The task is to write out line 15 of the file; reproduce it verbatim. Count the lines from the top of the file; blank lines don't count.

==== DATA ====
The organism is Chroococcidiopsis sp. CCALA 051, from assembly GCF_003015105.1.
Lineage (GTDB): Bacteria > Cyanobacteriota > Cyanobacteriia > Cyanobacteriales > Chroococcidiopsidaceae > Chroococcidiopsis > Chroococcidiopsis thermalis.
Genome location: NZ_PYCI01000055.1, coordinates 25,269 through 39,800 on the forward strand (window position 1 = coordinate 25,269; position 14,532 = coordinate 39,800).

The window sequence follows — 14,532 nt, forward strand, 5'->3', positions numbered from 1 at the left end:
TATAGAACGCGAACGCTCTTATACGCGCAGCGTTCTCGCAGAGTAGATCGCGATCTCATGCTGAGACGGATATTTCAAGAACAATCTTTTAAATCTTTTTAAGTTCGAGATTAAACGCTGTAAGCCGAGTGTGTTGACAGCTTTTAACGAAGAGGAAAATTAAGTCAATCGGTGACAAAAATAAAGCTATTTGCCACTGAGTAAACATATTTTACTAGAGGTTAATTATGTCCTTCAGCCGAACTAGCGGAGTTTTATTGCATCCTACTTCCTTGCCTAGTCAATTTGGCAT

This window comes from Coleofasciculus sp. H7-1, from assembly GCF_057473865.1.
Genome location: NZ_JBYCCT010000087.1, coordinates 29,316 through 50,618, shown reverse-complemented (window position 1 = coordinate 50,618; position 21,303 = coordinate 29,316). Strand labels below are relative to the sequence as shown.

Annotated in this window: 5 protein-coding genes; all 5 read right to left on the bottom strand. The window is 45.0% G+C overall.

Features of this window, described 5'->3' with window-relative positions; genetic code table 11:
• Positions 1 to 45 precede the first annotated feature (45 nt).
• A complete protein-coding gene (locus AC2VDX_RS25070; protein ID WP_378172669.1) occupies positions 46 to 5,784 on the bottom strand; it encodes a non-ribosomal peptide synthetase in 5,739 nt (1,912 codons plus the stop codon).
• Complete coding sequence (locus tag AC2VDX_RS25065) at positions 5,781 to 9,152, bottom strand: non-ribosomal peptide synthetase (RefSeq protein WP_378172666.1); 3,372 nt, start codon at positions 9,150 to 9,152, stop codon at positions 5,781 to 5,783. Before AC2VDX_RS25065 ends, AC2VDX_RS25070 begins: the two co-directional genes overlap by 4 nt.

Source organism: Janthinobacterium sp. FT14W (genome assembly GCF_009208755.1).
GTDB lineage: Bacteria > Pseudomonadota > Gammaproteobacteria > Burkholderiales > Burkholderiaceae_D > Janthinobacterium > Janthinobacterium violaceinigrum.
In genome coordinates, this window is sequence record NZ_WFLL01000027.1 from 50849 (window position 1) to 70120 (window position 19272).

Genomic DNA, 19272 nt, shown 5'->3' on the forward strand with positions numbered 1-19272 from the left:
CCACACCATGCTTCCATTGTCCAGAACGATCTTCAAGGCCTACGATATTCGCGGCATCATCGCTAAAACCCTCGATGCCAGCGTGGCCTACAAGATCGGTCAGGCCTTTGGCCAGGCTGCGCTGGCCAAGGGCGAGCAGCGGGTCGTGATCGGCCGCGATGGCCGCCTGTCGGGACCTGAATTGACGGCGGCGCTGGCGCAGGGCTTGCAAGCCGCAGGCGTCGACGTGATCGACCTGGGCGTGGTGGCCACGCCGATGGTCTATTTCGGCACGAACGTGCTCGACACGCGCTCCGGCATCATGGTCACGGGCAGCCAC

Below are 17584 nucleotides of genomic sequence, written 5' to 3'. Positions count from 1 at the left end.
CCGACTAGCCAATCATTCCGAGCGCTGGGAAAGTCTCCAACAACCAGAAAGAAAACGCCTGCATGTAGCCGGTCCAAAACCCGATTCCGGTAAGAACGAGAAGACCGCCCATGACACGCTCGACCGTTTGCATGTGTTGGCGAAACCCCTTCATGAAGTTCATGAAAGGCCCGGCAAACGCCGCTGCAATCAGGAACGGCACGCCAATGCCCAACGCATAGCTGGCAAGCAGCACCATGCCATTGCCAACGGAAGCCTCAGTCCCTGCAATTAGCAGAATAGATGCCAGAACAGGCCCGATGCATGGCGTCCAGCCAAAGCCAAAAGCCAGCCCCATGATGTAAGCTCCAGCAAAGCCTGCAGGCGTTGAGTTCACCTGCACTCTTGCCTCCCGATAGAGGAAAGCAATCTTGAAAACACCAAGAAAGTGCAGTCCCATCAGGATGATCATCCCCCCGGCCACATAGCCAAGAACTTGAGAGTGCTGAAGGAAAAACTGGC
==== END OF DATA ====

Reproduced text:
In genome coordinates, this window is sequence record NZ_WFLL01000027.1 from 50849 (window position 1) to 70120 (window position 19272).